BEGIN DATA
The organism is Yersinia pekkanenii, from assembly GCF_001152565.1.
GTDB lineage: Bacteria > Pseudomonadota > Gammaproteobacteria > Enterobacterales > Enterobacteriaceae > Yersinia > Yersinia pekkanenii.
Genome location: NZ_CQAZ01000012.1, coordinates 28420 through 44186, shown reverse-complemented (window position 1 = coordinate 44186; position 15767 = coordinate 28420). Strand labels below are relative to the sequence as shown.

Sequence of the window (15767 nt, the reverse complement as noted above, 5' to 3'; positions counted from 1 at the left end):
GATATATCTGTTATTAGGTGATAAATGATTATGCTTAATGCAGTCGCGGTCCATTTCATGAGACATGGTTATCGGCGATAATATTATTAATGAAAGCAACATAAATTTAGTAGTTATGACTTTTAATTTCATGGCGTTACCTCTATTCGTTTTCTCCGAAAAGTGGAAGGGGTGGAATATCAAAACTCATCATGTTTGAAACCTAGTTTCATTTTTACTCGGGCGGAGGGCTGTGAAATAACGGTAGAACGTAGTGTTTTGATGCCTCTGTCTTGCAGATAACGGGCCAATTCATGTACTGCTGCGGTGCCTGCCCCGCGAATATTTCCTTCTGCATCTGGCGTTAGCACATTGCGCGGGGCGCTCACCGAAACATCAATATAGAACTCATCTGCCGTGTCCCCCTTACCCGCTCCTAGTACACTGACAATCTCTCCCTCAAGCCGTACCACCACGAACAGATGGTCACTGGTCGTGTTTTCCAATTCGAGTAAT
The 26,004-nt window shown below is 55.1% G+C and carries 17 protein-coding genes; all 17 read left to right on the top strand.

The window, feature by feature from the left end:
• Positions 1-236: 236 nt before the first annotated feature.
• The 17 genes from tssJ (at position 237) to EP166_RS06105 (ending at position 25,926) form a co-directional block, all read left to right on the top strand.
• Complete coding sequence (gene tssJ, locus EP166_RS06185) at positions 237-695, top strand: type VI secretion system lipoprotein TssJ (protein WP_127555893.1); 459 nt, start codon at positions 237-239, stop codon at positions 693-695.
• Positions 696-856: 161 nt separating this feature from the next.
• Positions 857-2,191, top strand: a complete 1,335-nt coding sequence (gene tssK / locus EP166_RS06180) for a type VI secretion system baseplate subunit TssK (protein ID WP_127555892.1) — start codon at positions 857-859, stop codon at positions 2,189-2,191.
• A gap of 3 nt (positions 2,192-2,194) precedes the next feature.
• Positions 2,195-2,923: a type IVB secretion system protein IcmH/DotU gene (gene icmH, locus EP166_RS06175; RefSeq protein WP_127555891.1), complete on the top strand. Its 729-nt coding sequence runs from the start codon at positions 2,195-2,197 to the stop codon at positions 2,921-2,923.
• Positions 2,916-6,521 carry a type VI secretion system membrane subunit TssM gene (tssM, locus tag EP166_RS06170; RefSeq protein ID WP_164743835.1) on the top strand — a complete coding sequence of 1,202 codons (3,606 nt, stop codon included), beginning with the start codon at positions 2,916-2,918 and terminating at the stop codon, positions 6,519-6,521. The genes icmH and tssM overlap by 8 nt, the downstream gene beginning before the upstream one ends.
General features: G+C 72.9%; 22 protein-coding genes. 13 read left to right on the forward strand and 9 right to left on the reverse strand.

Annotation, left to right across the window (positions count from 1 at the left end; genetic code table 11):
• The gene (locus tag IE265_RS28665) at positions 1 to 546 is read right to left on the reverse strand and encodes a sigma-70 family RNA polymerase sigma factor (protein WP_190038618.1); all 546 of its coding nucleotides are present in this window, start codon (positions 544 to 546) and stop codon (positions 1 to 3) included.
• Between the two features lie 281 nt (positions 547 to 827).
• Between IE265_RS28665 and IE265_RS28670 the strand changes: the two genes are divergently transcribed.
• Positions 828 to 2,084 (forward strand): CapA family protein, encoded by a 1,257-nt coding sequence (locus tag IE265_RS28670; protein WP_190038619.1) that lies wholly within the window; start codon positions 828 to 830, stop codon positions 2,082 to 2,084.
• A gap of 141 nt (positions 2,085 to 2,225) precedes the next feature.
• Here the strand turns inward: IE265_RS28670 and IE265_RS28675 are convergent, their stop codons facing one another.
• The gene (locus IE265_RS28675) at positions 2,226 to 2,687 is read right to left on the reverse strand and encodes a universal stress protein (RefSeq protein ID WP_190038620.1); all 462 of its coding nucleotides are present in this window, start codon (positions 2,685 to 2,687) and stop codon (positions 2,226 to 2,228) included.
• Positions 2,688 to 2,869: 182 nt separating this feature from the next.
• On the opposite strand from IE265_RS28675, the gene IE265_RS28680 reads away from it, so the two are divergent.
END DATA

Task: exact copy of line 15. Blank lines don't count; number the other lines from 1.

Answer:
• Positions 2,916-6,521 carry a type VI secretion system membrane subunit TssM gene (tssM, locus tag EP166_RS06170; RefSeq protein ID WP_164743835.1) on the top strand — a complete coding sequence of 1,202 codons (3,606 nt, stop codon included), beginning with the start codon at positions 2,916-2,918 and terminating at the stop codon, positions 6,519-6,521. The genes icmH and tssM overlap by 8 nt, the downstream gene beginning before the upstream one ends.